- Do all the people who have been hired in the meantime still fit into the office at all? Or, conversely, has the office perhaps become far too big?
- Will we ever travel again for small meetings and get-togethers?
Further observations and changes
- There have been mind-blowing and radical changes, especially for sole proprietors and freelancers who lack the security of a corporate structure.
- In many areas, digital solutions suddenly become possible where it previously was unthinkable (for example team events).
- Many professions and jobs in certain industries have completely disappeared, such as the event industry or gastronomy. This has caused people to reorient themselves.
- When it is suddenly a matter of existence, people also pay attention to what is really important. Unfortunately, futuristic work methods were sometimes seen as a luxury topic when it wasn’t clear whether they really serve a sustainable purpose.
- Conversations about digitization are heavily dominated by startups and large companies. In between, there are many medium-sized companies that are not even aware of the possibilities of digitization, for example for decentralized production processes at machine builders.
- Large home office fans also lack social exchange. At the same time, the working world has somehow become more personal, e.g., by seeing the living room of colleagues in video calls, or children running through the camera. In addition, the question “How are you doing?” has taken on a completely different meaning. There’s more openness to admit that you’re not feeling well – even if you don’t really know each other that well.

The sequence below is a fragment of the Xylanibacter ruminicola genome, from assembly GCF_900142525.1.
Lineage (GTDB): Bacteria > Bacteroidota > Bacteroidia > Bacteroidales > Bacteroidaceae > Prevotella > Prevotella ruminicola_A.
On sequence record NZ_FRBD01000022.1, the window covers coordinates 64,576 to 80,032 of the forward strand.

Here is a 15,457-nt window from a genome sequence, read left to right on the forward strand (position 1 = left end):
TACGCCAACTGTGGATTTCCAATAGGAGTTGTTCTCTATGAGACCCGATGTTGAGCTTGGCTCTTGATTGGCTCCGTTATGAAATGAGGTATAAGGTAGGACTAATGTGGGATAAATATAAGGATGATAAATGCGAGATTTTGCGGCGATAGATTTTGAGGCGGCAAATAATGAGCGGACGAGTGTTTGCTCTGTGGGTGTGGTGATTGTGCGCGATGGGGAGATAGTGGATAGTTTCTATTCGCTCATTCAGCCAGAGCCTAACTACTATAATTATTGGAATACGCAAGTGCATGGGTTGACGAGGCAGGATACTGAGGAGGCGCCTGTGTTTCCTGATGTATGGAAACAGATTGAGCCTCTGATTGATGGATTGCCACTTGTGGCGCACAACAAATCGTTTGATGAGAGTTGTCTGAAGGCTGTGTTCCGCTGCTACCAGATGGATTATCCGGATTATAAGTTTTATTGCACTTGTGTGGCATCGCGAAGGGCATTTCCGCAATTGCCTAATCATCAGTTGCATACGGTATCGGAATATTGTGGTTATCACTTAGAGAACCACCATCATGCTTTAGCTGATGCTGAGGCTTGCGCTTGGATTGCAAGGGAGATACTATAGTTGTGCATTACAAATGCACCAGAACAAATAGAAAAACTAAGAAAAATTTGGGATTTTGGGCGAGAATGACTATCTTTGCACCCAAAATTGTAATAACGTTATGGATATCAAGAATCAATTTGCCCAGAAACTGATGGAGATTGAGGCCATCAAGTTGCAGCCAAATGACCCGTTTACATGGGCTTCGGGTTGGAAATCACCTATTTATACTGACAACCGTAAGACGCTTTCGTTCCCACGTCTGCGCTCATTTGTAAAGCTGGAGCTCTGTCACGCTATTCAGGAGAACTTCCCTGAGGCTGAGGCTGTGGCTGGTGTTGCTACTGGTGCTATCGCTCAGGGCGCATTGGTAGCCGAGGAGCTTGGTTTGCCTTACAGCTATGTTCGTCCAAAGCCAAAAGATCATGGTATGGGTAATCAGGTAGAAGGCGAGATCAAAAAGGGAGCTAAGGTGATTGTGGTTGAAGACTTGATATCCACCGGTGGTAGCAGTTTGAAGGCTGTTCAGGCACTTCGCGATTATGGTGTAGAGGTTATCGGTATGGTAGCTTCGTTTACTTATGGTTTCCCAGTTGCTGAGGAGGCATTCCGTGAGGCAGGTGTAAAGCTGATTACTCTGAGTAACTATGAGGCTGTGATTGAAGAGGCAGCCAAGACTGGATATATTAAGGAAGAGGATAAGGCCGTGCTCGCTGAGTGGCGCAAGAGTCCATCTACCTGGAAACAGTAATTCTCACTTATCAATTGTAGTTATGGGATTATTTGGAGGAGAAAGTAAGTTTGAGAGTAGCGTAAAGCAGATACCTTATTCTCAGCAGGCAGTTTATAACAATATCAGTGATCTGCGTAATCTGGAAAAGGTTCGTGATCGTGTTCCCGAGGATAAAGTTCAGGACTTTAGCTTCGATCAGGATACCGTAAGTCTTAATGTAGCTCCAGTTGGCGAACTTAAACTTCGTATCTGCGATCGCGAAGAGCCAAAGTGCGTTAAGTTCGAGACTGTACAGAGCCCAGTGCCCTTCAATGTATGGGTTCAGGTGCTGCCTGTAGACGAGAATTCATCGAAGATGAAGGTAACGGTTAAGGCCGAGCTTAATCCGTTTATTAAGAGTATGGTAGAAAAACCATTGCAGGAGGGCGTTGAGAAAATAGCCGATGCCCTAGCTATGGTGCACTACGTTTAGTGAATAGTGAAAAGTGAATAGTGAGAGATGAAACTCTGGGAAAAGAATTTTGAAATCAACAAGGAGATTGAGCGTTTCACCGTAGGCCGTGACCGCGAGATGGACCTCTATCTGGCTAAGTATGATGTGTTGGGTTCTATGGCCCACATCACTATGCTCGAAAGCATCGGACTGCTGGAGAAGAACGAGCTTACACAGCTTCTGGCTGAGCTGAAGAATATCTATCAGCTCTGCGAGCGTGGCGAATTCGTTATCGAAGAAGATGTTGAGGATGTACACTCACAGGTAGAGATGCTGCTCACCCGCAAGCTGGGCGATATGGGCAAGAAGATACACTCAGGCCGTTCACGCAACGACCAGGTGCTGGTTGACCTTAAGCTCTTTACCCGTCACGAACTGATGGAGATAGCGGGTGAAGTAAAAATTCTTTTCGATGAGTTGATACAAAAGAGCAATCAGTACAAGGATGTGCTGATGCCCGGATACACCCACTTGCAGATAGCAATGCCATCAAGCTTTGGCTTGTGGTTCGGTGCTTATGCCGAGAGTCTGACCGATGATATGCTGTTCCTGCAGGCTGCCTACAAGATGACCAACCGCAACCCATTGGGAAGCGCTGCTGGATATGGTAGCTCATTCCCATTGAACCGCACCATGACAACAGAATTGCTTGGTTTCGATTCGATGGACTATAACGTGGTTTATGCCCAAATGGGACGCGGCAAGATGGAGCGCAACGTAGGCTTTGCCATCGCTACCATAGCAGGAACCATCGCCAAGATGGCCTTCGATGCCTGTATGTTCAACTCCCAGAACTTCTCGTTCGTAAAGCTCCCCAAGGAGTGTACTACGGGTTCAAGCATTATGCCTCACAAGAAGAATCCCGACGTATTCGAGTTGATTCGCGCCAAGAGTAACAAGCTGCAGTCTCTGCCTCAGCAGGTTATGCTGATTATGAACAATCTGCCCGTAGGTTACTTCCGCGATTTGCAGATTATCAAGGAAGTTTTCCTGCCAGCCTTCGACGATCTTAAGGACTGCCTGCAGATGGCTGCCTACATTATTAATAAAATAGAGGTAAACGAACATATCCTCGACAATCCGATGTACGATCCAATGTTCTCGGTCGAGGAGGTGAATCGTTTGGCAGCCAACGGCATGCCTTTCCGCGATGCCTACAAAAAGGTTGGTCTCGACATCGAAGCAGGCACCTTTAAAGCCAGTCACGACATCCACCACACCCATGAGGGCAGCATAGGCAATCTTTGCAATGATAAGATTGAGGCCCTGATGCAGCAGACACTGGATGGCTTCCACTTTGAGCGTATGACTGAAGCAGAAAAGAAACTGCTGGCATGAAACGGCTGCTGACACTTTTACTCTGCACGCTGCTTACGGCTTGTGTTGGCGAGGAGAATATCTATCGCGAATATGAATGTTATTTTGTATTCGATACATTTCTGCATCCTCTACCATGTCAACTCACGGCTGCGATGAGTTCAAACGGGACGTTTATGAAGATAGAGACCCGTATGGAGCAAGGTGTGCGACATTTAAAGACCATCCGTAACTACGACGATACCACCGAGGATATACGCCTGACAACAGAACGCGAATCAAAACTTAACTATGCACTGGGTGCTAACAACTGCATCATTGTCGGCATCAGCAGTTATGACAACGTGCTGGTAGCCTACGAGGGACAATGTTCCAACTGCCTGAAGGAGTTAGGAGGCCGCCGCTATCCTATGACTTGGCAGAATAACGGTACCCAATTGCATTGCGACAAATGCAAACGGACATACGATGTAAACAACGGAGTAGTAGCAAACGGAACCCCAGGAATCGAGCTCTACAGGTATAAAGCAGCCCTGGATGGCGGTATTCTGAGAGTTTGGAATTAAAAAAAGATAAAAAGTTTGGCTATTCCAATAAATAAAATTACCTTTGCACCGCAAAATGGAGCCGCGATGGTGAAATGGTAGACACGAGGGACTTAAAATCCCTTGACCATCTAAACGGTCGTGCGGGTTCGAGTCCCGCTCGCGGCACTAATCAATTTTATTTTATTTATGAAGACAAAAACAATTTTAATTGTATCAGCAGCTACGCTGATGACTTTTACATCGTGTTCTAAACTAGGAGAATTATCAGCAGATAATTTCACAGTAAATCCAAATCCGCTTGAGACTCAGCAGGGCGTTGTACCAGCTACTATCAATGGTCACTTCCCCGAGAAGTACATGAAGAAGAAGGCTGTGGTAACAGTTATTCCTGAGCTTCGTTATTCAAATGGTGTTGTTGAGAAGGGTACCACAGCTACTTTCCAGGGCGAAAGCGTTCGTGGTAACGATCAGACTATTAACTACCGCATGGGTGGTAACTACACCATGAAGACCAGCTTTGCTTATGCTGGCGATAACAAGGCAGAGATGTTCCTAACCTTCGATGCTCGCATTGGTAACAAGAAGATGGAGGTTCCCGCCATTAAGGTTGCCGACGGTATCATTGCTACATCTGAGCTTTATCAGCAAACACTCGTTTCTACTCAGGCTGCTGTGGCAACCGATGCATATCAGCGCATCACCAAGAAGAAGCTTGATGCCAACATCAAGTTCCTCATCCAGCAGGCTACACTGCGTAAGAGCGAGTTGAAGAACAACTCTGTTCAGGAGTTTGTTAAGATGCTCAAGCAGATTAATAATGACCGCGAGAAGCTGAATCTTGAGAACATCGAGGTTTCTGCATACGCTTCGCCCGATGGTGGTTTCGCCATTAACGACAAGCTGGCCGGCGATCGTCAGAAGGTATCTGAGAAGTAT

Here are the 2021 future of work trends
There are participants of all stripes in the New Work community. That’s why we found it very exciting to record the different predictions for this year. They reflect the various challenges of individual industries and professions. Time will tell whether these are pious hopes or will become reality.
We will put more attention to the social component of work
- We will mutually accept our individual rhythm (e.g. when am I productive, when am I not?), even if this may mean less overlapping time with colleagues.
- We will expand our own ability to self-organize, be more mindful of ourselves, and not (let ourselves be) overwhelmed (anymore).
- We will trust each other more to do a good job, and at the same time have understanding and compassion for how people are doing.
- We will pay attention to social exchange, for example obligatory regular intensive team meetings. Otherwise, each person can work off tasks where and when one wants and thus enjoy more flexibility.
- We will pay attention to the social and human challenges of the hybrid work model, when at some point people are back in the office and others continue to work remotely.
We will experience agility as the new reality